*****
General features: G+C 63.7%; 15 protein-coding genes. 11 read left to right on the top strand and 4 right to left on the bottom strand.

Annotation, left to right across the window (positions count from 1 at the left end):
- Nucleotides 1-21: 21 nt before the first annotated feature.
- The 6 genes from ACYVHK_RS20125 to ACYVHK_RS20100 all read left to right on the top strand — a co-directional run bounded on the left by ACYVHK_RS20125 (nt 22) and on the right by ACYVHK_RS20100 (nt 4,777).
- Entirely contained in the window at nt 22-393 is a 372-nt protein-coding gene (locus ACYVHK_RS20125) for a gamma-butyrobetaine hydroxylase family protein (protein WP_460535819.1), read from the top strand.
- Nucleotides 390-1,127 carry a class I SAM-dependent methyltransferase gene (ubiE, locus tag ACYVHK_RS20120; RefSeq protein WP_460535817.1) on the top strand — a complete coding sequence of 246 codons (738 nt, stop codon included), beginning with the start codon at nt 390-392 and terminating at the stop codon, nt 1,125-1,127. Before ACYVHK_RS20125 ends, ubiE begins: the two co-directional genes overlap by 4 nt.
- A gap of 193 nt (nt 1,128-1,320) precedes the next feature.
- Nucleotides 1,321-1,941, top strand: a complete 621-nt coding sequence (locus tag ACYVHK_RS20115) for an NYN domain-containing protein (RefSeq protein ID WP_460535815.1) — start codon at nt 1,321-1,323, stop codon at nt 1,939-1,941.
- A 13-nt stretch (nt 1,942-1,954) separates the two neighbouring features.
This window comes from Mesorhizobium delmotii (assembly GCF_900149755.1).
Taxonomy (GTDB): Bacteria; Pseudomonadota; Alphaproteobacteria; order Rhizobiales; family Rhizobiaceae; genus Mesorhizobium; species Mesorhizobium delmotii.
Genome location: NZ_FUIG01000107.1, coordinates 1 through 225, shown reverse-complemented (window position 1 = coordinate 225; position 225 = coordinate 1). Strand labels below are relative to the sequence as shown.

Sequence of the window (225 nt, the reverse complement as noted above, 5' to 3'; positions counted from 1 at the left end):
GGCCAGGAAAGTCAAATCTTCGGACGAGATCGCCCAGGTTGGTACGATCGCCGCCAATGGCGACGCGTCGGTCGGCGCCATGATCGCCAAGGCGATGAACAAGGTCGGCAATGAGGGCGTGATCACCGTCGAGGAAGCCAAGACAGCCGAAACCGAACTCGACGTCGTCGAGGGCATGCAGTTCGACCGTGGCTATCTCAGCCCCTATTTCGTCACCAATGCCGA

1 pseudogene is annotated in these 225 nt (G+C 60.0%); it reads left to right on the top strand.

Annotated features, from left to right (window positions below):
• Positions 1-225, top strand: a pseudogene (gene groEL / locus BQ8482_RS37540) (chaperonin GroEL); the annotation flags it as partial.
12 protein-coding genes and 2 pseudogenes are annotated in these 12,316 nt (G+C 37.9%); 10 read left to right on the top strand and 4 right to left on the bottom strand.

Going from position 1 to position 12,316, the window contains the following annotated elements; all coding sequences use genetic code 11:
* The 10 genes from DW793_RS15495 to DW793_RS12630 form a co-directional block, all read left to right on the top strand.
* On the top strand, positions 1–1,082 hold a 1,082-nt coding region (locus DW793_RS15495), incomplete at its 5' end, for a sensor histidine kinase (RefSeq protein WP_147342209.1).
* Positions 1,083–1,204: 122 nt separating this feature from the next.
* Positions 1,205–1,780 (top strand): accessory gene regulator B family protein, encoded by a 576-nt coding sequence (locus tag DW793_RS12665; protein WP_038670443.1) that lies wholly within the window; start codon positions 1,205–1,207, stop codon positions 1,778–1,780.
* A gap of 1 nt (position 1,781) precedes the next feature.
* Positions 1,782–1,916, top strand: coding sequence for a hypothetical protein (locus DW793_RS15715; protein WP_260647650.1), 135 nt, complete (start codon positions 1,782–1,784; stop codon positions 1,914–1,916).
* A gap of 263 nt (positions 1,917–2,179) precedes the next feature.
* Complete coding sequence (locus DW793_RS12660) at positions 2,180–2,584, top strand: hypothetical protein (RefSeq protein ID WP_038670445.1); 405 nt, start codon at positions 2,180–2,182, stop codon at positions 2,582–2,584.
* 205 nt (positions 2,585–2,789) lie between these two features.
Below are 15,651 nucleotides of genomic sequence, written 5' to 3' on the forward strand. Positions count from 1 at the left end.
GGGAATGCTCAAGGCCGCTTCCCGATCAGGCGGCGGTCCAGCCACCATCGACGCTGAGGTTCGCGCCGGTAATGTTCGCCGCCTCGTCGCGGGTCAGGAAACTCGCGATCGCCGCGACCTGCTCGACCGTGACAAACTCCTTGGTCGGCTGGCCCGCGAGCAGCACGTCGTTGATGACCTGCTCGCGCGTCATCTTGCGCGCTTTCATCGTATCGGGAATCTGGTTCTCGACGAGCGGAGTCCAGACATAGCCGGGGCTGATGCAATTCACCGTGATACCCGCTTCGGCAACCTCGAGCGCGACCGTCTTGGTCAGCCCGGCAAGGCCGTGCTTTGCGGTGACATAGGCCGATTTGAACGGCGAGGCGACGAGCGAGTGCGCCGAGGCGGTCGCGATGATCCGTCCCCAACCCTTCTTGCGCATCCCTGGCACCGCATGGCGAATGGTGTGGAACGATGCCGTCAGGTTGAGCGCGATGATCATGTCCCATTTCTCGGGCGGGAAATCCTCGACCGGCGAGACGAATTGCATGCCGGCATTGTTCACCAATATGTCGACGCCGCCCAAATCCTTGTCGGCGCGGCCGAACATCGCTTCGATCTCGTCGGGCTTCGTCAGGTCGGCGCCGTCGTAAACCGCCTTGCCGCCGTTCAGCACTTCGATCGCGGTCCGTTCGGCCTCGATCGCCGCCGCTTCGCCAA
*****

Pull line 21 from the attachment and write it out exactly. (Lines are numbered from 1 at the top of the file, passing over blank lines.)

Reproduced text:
* On the top strand, positions 1–1,082 hold a 1,082-nt coding region (locus DW793_RS15495), incomplete at its 5' end, for a sensor histidine kinase (RefSeq protein WP_147342209.1).